The China Post staff
The Kuomintang (KMT) has disclosed its rarely known connections with President Chen Shui-bian, Vice President Annette Lu and former Premier Frank Hsieh — all of them were once members of the party. The main opposition party’s archive department has recently the exposed membership records of Chen, Lu, and Hsieh, all of whom joined the KMT in the 1960s and 1970s during its iron-fisted rule in Taiwan. Yu Shyi-kun, chairman of the ruling Democratic Progressive Party, and Presidential Secretary General Chiou I-jen were also KMT members when they were young, according to the opposition party. President Chen joined the party while he was studying at National Taiwan University at the age of 19 in 1970.
Hsieh became a KMT member in 1966 when was 21, while Chiou was recruited in 1967 when he was still a senior high school student in Tainan. Lu became a member in 1974 at the age of 30, and Yu was a vocational school student in Ilan when he joined the KMT in 1969. Most of the government and DPP leaders named by the KMT did not respond to the revelations. But Lu confirmed that she did join the KMT because otherwise she would not have been able to study overseas. She said she won an overseas scholarship, but the government would not permit her to leave the country because she was not a KMT member. Lu said she never paid membership fees and she renounced the membership in 1978. In 1979 Lu played a prominent role in the pro-democracy Kaohsiung Incident, after which she was arrested along with other opposition leaders and tried and imprisoned for sedition.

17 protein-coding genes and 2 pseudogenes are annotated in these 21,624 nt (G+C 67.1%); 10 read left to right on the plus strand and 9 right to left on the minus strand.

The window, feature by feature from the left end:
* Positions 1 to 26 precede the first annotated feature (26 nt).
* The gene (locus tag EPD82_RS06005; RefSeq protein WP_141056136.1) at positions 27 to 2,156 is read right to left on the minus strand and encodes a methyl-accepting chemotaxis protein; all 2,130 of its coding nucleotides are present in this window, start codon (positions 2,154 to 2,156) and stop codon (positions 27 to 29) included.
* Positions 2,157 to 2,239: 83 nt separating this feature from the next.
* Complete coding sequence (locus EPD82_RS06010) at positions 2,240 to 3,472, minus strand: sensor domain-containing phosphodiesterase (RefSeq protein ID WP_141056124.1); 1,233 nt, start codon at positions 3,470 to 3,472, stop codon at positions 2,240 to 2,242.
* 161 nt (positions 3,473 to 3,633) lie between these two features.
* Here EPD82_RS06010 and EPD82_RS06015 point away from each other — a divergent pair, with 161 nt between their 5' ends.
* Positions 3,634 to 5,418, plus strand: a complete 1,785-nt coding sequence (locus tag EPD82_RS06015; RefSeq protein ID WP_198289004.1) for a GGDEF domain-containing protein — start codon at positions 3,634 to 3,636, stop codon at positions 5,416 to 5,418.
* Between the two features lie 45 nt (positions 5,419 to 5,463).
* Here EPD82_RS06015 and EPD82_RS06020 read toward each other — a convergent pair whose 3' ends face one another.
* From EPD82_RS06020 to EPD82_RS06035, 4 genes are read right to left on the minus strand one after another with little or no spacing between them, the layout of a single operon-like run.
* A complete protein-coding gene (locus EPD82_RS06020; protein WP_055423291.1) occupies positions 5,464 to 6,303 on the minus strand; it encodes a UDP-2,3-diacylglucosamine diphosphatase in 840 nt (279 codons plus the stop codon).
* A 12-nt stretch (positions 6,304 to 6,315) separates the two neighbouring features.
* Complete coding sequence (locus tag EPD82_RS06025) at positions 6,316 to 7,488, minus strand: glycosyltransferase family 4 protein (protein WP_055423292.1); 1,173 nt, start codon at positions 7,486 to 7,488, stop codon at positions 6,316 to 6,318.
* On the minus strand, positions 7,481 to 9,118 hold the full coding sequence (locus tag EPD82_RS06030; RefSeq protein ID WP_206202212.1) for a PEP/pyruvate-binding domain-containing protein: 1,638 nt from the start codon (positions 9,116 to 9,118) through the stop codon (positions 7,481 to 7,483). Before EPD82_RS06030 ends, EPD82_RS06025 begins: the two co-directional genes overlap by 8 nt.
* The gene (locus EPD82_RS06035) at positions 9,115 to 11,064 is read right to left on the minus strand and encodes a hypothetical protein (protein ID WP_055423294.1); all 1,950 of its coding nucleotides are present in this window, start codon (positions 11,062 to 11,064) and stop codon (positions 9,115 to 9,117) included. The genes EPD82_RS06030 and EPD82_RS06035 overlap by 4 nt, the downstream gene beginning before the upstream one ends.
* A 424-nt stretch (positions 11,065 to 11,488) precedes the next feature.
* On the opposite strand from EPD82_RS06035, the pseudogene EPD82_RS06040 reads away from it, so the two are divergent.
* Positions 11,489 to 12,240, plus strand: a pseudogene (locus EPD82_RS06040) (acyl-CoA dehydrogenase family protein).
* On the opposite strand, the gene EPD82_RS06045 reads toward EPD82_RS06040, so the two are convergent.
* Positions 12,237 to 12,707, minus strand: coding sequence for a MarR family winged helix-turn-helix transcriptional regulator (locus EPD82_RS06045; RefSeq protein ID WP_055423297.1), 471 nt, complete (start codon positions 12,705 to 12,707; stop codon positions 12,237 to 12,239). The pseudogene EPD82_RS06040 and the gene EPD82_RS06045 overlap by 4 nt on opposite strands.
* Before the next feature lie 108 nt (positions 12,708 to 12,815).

The vice president said it may be “a bit ridiculous” for the KMT to make public these records at this time. But as part of history, these records had better be exposed, she added.
According to the KMT records, reviewers wrote on Lu’s membership application form that her thoughts were “correct.” Lu said her thoughts are now “more correct.” Yu said during the authoritarian rule, he had no choice but to join the party when his teacher told him to do so. He insisted that he never paid membership fees or took part in any KMT activities. While his rivals for the DPP presidential nomination — Lu, Hsieh and Yu — have been in the KMT, Premier Su Tseng-chang said he was under constant pressure to join the party when he was in senior high school and in the military. Stressing that he rejected the KMT all along, Su said many people were forced to join the then ruling party during those years.